Heath argues organizations should focus on achieving rapid recovery after a ransomware or cyberattack event. Rather than looking at a recovery timeframe in the days, weeks or even months, he said organizations can now potentially be up and running again in hours.
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“These attacks are happening all the time now, and organizations are struggling to recover,” Heath said. “Operationally, they are able to recover, but in terms of cyber recovery, it can be weeks or sometimes months, and it can end up costing them millions of dollars.”
Langs Building Supplies avoided paying $15 million in bitcoin
Heath said Rubrik aims to safeguard a “bullet-proof” backup of an organization’s data. It combines this with the ability to observe and assess the scope and impact of an attack in real time, and get customers back up and running within hours without reinfecting the environment.
He mentions Langs Building Supplies as an example. It used Rubrik to survive a 2021 attack affecting hundreds of thousands of files. It was able to be fully back up and running within 24 hours without losing any data and without paying the $15 million bitcoin ransom demand.
Three problems in current approaches to cybersecurity
In addition to a continued traditional focus on boosting perimeter defenses, organizations are currently facing a number of key challenges in their approach to cybersecurity.
Systems have been designed for operational resilience
Organizations in the past have focused on operational recovery or disaster recovery rather than recovery from a cyber event. The systems haven’t been designed to recover and shorten the recovery process length or to do so without reinfecting the IT environment again.
Communication between ITOps and SecOps teams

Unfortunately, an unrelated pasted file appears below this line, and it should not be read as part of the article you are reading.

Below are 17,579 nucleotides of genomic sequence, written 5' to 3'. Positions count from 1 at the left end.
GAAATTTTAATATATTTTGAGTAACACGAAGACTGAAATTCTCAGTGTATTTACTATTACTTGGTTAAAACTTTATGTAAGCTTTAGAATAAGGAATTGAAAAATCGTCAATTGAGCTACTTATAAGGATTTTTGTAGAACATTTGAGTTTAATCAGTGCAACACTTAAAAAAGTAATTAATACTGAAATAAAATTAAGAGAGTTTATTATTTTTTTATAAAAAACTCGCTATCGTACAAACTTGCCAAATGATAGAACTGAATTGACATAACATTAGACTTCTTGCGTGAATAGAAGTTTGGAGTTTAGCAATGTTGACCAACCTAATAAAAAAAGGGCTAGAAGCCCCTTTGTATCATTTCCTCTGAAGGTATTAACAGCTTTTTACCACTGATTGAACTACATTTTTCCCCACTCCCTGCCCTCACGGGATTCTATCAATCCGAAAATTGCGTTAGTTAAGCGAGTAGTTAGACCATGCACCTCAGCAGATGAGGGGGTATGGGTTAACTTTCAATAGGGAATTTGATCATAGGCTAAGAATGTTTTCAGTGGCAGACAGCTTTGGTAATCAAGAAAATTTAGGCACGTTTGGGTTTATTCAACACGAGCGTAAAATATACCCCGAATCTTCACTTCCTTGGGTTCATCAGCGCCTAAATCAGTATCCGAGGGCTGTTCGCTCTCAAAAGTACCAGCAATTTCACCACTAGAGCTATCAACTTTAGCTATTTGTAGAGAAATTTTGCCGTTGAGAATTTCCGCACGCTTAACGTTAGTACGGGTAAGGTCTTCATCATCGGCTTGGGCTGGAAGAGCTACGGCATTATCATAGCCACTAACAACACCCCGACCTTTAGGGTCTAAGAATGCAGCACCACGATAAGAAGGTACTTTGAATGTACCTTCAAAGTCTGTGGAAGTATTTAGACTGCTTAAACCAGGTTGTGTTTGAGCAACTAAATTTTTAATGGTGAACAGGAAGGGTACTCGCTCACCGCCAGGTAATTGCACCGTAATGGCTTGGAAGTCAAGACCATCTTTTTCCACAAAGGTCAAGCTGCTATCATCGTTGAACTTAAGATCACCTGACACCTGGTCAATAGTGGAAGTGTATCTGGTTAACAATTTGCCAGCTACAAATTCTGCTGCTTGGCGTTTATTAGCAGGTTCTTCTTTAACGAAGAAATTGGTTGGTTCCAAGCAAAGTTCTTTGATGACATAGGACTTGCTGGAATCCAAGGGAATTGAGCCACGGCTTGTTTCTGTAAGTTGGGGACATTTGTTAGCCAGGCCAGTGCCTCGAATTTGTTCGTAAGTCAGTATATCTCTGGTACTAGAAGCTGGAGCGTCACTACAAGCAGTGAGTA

Collaboration between ITOps and SecOps could be more streamlined, including through tech automation.
“There still seems to be a bit of a gap in communication,” said Heath. “ITOps have their role and so do SecOps, and while collaboration is getting better, it is not where it should be.”
Testing and readiness for a cyber or ransomware attack
Organizations aren’t as prepared as they could be for an attack because of lack of testing, meaning they don’t know how long it would take them to get back up and running.
“They are struggling to automate and test that and be able to say with absolute certainty when they will have critical workloads back into production after being hit with a cyber security event,” said Heath.
Unknowns could be the enemy in attack preparedness
Boards only want to know the answer to two questions in the event of an attack, Heath said. The first is what the extent of the data compromise or impact actually is, and the second is how long it will be until the organization is able to get back up and running.
Being able to demonstrate how an organization will manage and recover from an attack through testing — as well as a clear indication of how long that will take — can dispel the unknowns in the equation for boards and for the IT leaders safeguarding organizational data.
Heath recommends IT leaders think about how they would respond to a ransomware attack if one happened today. He also suggests acquiring the ability to increase the frequency of testing, even to the point of testing weekly, rather than every three, six or 12 months.
“If your ability to recover after an attack is unknown, that unknown could end up blowing out to days, weeks or even months,” Heath said. “We have seen some organizations still months down the line, still struggling to recover and to bounce back from an attack.”